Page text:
In a recent publication in Molecular Ecology, colleagues and I1 challenge traditional hypotheses on the origin of Ae. aegypti, arguably the world’s deadliest disease vector. The traditional story of this invasive mosquito’s dispersal is relatively well known: We are pretty certain that the mosquito escaped Africa due to the slave trade in the 16th century, and subsequently spread across the globe in the 18th and 19th centuries, becoming firmly established on virtually every continent by the dawn of the 20th century. Across its invasive range (and in some small populations in Africa), Ae. aegypti is anthrophilic and considered to be the subspeces Ae. aegypti aegypti; on continental Africa, the majority of populations are sylvan, with no preference for humans, and are considered to be the subspecies Ae. aegypti formosus. And so, the story goes, this mosquito originated on continental Africa where it was a forest-dwelling, mammal-generalist, and somehow became adapted to humans much more recently.

Despite extensive knowledge of the genetics of this species across much of its invasive region, and renewed interest in the genetics in its native range, one part of the world has received comparatively little study: Madagascar and the islands in the southwestern Indian Ocean (SWIO - Panel A, below). This biodiversity hotspot is home not only to Ae. aegypti, but the two species considered its nearest living relatives. Moreover, it is also home to both subspecies of the mosquito.

Colleagues and I became curious about the importance of this region. In preliminary analyses, we found something startling: Ae. aegypti populations on these islands appeared to diverge prior to those on continental Africa. If true, this would imply that prior to becoming a globe trotter, this mosquito had been an island hopper - and had to be highly adaptable, given many of the islands in this region lacked mammals entirely until relatively recently!

And indeed, more detailed analyses did confirm these results: We found strong evidence through SNPs, microsatellites, and nucleotide sequence data that island populations of Ae. aegypti diverged prior to continental African populations. We also found strong evidence of cryptic species on Madagascar! Summarized in Panel B, above, our combined results suggest that an aegypti-like ancestor was circulating on these islands for tens of millions of years, before reaching Africa far more recently. Drilling down to the population level, in Panels C and D, we see that island populations diverged more recently. Our analyses of microsatellites put the common ancestor of all African populations sometime less than 44,000 years ago, with the best-supported estimate at about 20,000 years ago - corresponding to changes in the climate of Africa due to deglaciation and a warming across the globe.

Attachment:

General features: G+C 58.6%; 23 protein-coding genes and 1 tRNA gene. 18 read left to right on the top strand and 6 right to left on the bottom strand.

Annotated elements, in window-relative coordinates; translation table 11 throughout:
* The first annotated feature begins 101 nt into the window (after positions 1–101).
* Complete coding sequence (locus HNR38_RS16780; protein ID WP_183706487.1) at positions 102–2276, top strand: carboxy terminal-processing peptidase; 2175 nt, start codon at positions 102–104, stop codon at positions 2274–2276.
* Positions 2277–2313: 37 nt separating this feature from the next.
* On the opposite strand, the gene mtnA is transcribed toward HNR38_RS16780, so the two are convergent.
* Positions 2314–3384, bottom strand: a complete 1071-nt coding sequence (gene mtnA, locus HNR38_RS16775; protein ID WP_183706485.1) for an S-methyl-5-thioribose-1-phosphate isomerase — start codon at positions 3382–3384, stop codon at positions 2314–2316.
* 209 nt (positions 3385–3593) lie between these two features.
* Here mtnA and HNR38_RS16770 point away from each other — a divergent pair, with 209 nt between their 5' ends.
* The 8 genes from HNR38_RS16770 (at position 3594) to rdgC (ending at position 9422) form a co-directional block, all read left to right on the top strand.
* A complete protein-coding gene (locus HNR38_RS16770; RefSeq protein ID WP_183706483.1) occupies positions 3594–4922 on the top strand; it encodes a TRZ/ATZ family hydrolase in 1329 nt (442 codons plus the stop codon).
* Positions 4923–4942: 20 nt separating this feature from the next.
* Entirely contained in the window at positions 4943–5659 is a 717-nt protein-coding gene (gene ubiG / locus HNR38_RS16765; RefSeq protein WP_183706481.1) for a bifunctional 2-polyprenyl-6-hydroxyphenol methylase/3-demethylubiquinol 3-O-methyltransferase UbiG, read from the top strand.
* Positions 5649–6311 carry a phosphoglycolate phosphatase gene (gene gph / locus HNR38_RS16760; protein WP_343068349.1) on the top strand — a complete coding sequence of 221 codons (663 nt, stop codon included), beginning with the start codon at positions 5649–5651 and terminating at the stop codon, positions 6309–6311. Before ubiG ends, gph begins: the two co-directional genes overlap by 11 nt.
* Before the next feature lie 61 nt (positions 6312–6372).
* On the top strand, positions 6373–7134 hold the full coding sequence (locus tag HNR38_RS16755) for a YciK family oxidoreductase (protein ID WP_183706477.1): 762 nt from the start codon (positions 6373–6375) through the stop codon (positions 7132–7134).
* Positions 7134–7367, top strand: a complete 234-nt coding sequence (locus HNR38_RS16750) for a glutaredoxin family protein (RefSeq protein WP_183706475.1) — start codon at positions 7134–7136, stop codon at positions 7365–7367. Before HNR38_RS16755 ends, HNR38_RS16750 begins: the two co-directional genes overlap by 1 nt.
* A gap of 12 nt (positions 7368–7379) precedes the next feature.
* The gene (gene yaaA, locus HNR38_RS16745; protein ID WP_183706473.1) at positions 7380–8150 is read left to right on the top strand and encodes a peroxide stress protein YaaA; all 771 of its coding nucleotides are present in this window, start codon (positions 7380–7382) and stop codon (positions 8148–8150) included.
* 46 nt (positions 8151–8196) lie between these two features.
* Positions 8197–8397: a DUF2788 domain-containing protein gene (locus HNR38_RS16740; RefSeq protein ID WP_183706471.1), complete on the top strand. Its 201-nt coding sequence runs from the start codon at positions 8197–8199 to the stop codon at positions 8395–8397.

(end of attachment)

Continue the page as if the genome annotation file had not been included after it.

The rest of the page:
This difference on the origins of Ae. aegypti in perspective may suggest why it is that this mosquito has been so incredibly successful, while countless other very similar mosquitoes from Africa have not been. These results suggest that Ae. aegypti on Africa could already have been quite adaptable. After all, adaptation to island living - and island hopping - is no small feat, and there’s certainly a different context to conquering the forests of a continent a few thousand years before spreading across the rest of the planet, rather than having been just another forest mosquito for millions of years.

What might these results mean for public health, or vector competency? That’s harder to say, particularly because we also found that the invasive - and highly competent - Ae. aegypti aegypti is interbreeding both with the sylvan Ae. a. formosus and its sister species on the islands. Colleagues and I have applied for funding and hope to return to this region to understand how this admixture, as well as increasing contact between sylvan mosquitoes, humans, and livestock, will influence disease transmission in the region.

  1. Soghigian, J., Gloria-Soria, A., Robert, V., Le Goff, G., Failloux, A.B. and Powell, J.R., 2020. Genetic evidence for the origin of Aedes aegypti, the yellow fever mosquito, in the southwestern Indian Ocean. Molecular Ecology, 29(19), pp.3593-3606. (